Chef Moonen vs the GM Salmon

Chef Rick Moonen (writing for CNN) wants you to Say no to genetically engineered salmon

…I was alarmed to learn early this month that the Food and Drug Administration announced with “reasonable certainty” that a new genetically modified Atlantic salmon awaiting approval posed “no harm” to humans who might soon have the opportunity to buy it and eat it as though it were a fish from nature. The announcement brings this “Frankenfish” one step closer to your table….

Just a couple of quick comments:

First, it’s hard to take Moonen seriously when he signals, in his very first sentence, his apparent unwillingness to do things like look at evidence or adapt to changing circumstances. Moonen’s opening salvo:

I am and always will be completely against any food that has been altered genetically for human consumption.

Welllll, ok then. He will “always” and “completely” be against “any” food that has been genetically altered. No matter how useful the modification? No matter how much evidence is marshalled in the future to demonstrate safety, and so on? That’s the kind of statement that — if taken seriously — signals that the writer just isn’t trying to form an opinion based on things like facts. It signals instead an attachment to ideology.

(And, it’s worth noting that while Moonen’s article gives reasons why he doesn’t like the idea of GM salmon, he gives no reason at all why he will “always” and “completely” be against “any” food that has been genetically altered.)

My only other point is about business and economics. Moonen runs a successful restaurant, so it’s reasonable to think he knows something about business. So, what does he have to say about the business side of GM salmon?

The creation of this fish is just another tactic for big industry to make bigger, faster profits with no consideration for the impact it will have on our personal health and the health of our environment and ecosystem.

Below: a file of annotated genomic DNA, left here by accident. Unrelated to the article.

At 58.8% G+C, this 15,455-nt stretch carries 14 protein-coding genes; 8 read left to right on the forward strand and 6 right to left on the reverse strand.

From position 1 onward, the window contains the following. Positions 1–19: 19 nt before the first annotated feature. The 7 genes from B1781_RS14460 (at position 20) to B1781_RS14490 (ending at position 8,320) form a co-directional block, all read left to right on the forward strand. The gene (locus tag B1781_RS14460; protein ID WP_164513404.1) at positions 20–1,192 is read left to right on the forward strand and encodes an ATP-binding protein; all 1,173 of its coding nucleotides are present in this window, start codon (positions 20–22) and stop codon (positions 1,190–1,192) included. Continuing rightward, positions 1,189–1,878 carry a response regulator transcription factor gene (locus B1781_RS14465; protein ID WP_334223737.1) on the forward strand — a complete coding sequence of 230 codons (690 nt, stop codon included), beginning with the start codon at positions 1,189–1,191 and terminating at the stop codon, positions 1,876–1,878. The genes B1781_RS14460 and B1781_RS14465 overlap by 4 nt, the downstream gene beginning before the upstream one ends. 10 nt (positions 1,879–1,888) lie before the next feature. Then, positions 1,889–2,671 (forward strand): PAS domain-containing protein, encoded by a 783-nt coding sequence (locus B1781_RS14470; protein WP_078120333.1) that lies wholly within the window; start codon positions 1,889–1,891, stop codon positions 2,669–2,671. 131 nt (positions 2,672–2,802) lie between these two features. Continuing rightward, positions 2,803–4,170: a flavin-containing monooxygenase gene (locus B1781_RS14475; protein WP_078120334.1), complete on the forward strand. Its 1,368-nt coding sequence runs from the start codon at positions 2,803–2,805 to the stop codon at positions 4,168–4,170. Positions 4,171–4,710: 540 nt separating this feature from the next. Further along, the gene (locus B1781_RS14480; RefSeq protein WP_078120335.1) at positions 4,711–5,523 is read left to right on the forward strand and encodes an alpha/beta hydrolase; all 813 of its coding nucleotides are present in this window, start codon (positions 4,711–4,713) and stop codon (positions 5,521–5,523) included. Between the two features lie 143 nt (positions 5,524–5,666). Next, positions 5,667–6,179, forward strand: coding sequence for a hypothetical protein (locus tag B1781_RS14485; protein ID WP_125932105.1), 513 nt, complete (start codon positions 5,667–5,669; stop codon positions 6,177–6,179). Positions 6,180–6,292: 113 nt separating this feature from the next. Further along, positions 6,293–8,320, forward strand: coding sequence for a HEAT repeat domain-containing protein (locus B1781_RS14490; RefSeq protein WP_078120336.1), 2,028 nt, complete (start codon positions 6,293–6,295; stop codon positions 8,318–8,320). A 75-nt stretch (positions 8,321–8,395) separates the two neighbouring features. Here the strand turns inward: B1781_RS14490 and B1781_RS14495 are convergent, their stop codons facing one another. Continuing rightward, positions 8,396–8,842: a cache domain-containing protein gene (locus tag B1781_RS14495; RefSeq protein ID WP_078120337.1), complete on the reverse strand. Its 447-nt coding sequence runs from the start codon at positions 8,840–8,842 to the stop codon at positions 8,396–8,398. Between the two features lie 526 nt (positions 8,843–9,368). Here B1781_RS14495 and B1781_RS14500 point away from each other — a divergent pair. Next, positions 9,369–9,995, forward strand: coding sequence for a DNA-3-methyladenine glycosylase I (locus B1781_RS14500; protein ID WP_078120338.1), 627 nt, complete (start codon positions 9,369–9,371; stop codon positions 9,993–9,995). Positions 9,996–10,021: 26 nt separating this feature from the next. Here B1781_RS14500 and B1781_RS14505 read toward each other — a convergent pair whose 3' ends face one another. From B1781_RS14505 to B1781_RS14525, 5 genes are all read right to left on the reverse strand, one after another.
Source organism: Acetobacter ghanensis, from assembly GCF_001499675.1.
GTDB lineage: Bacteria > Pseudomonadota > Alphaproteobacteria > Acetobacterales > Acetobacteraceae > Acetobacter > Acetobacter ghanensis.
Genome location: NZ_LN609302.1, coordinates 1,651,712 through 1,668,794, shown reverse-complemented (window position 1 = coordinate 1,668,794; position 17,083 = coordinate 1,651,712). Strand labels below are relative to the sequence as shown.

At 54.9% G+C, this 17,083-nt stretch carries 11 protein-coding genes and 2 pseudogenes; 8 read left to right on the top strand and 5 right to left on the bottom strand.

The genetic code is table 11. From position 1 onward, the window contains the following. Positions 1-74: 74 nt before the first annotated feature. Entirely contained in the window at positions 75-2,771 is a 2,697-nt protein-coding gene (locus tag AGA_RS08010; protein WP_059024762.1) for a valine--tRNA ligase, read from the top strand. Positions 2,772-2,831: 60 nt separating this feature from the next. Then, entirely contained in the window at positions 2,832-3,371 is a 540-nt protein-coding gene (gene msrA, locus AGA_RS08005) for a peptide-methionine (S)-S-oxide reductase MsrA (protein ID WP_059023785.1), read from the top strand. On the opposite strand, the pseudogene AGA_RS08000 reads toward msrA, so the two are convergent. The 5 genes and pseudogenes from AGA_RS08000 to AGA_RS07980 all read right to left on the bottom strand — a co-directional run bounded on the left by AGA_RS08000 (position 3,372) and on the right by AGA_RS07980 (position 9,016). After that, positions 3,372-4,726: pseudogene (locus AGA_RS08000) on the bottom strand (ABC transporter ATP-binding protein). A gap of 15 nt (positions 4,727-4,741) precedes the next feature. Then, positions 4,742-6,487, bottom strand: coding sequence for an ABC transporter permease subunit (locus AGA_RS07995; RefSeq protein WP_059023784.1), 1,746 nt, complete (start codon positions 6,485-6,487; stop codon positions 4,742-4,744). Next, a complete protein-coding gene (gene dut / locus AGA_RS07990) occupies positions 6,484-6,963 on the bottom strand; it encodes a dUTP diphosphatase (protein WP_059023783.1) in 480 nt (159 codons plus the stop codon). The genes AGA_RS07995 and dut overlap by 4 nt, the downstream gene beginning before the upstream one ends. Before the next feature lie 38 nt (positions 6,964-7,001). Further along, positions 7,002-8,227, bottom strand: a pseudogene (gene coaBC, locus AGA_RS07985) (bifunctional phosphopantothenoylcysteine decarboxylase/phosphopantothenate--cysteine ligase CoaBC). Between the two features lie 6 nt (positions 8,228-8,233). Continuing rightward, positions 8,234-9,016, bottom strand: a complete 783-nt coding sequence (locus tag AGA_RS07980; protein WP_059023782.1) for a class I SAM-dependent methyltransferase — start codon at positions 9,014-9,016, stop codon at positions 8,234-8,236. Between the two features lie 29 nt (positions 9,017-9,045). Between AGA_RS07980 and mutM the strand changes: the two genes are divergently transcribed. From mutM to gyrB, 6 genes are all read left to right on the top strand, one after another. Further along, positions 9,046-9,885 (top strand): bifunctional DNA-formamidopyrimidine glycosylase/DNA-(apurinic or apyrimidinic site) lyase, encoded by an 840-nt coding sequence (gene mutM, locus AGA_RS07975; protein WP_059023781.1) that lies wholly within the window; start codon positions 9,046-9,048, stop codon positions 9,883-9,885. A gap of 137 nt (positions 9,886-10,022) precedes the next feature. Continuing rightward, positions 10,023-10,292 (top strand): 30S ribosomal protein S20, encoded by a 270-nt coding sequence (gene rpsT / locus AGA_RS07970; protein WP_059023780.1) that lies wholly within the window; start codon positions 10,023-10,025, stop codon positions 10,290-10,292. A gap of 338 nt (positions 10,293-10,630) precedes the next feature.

Two points need to be made, here. One has to do with profits. You can be sure that, yes indeed, AquaBounty (the company that developed the new GM salmon) is interested in profits. They are, after all, a corporation, and not a charity or a government agency. But so what? There’s nothing evil about profit. And the way companies make a profit is by providing something someone wants to pay for. GM salmon that grows faster will reduce costs for salmon farms, and in a competitive environment that will lead to lower salmon prices for consumers.

The other point has to do with motives. Moonen claims that GM salmon is “just” another industry tactic, and that the company in question has “no consideration” for anything other than profit. Seriously? Moonen really thinks that the human beings — they could be your neighbours, your cousins, someone you respect — care about nothing other than money. On what grounds does he say that? Heck of a presumption. Personally, I know just about as much about AquaBounty’s CEO Ronald Stotish as I do about Rick Moonen — i.e., next to nothing. I certainly don’t have any reason to think Mr. Stotish is any more of a slave to the bottom line — or any more willing to sacrifice customers’ health to make a buck — than Mr. Moonen is.

(See also this recent blog posting: Will Chefs Serve GM salmon?)

About Chris MacDonald

I'm a philosopher who teaches at Ryerson University's Ted Rogers School of Management in Toronto, Canada. Most of my scholarly research is on business ethics and healthcare ethics.
This entry was posted in aquaculture, biotechnology, ethics, fisheries, genetic modification, GMO. Bookmark the permalink.

1 Response to Chef Moonen vs the GM Salmon

  1. Anastasia says:

    It’s interesting that everyone thinks they know more about genetic engineering and agriculture in general than people who are actually trained in the subjects.

    Someone should let Chef Moonen know that virtually everything he serves in his restaurant has been modified in some way by humans. Every plant and animal that we eat, with the exception of a few things like wild fish and wild blueberries, have been bred to suit human purposes, often using Herculean measures such as tissue culture, chemical mutagenesis, artificial insemination, and wide crosses between species that would never happen in nature. Every plant and animal grown by humans is subject to extremely unnatural conditions, even the organic ones. The processes that Chef Moonen uses in his restaurant undoubtedly change the chemical composition of the food he serves, occasionally in ways that have been proven to cause the creation of cancer-causing compounds, and frequently in ways that destroy some healthy compounds in the food. Unless Chef Moonen’s restaurant is 100% wild sourced and served raw, he is lying to himself if he thinks the food served in his restaurant is “all natural”.

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